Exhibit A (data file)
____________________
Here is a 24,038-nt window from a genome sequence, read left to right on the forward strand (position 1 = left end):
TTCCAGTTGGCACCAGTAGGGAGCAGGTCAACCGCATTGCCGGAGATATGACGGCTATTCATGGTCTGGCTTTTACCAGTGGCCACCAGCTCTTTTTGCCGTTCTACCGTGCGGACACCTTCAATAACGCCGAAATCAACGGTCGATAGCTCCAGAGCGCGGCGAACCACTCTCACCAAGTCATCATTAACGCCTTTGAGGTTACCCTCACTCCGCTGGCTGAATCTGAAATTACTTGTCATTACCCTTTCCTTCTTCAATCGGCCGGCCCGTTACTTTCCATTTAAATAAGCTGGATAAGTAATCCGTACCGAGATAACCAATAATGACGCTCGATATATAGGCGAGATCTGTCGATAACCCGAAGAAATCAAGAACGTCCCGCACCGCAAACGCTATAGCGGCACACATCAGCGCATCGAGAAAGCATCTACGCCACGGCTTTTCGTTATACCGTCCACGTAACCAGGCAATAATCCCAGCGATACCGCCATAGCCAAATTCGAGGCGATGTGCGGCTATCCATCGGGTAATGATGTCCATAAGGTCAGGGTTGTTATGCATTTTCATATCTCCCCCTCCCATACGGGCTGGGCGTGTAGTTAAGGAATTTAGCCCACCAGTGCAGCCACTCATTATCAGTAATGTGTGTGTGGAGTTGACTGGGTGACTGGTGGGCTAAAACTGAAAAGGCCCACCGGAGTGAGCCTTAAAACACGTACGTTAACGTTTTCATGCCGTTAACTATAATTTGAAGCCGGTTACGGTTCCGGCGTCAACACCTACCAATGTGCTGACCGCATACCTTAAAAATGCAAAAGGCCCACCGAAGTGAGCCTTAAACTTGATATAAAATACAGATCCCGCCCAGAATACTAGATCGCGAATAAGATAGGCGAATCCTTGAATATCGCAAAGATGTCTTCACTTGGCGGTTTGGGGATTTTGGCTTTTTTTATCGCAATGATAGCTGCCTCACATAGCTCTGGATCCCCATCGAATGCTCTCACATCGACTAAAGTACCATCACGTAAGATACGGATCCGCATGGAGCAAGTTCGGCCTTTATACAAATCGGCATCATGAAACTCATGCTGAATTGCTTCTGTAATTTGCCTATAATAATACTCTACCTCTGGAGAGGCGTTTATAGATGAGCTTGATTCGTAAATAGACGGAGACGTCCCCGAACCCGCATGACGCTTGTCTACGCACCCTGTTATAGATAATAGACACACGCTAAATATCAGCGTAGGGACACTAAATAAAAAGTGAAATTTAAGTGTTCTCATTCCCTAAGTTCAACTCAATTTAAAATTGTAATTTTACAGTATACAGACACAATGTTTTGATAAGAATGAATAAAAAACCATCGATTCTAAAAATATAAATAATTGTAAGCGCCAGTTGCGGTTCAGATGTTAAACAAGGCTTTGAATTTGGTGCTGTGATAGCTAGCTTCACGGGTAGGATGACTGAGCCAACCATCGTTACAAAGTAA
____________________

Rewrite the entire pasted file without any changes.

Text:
Here is a 24,038-nt window from a genome sequence, read left to right on the forward strand (position 1 = left end):
TTCCAGTTGGCACCAGTAGGGAGCAGGTCAACCGCATTGCCGGAGATATGACGGCTATTCATGGTCTGGCTTTTACCAGTGGCCACCAGCTCTTTTTGCCGTTCTACCGTGCGGACACCTTCAATAACGCCGAAATCAACGGTCGATAGCTCCAGAGCGCGGCGAACCACTCTCACCAAGTCATCATTAACGCCTTTGAGGTTACCCTCACTCCGCTGGCTGAATCTGAAATTACTTGTCATTACCCTTTCCTTCTTCAATCGGCCGGCCCGTTACTTTCCATTTAAATAAGCTGGATAAGTAATCCGTACCGAGATAACCAATAATGACGCTCGATATATAGGCGAGATCTGTCGATAACCCGAAGAAATCAAGAACGTCCCGCACCGCAAACGCTATAGCGGCACACATCAGCGCATCGAGAAAGCATCTACGCCACGGCTTTTCGTTATACCGTCCACGTAACCAGGCAATAATCCCAGCGATACCGCCATAGCCAAATTCGAGGCGATGTGCGGCTATCCATCGGGTAATGATGTCCATAAGGTCAGGGTTGTTATGCATTTTCATATCTCCCCCTCCCATACGGGCTGGGCGTGTAGTTAAGGAATTTAGCCCACCAGTGCAGCCACTCATTATCAGTAATGTGTGTGTGGAGTTGACTGGGTGACTGGTGGGCTAAAACTGAAAAGGCCCACCGGAGTGAGCCTTAAAACACGTACGTTAACGTTTTCATGCCGTTAACTATAATTTGAAGCCGGTTACGGTTCCGGCGTCAACACCTACCAATGTGCTGACCGCATACCTTAAAAATGCAAAAGGCCCACCGAAGTGAGCCTTAAACTTGATATAAAATACAGATCCCGCCCAGAATACTAGATCGCGAATAAGATAGGCGAATCCTTGAATATCGCAAAGATGTCTTCACTTGGCGGTTTGGGGATTTTGGCTTTTTTTATCGCAATGATAGCTGCCTCACATAGCTCTGGATCCCCATCGAATGCTCTCACATCGACTAAAGTACCATCACGTAAGATACGGATCCGCATGGAGCAAGTTCGGCCTTTATACAAATCGGCATCATGAAACTCATGCTGAATTGCTTCTGTAATTTGCCTATAATAATACTCTACCTCTGGAGAGGCGTTTATAGATGAGCTTGATTCGTAAATAGACGGAGACGTCCCCGAACCCGCATGACGCTTGTCTACGCACCCTGTTATAGATAATAGACACACGCTAAATATCAGCGTAGGGACACTAAATAAAAAGTGAAATTTAAGTGTTCTCATTCCCTAAGTTCAACTCAATTTAAAATTGTAATTTTACAGTATACAGACACAATGTTTTGATAAGAATGAATAAAAAACCATCGATTCTAAAAATATAAATAATTGTAAGCGCCAGTTGCGGTTCAGATGTTAAACAAGGCTTTGAATTTGGTGCTGTGATAGCTAGCTTCACGGGTAGGATGACTGAGCCAACCATCGTTACAAAGTAA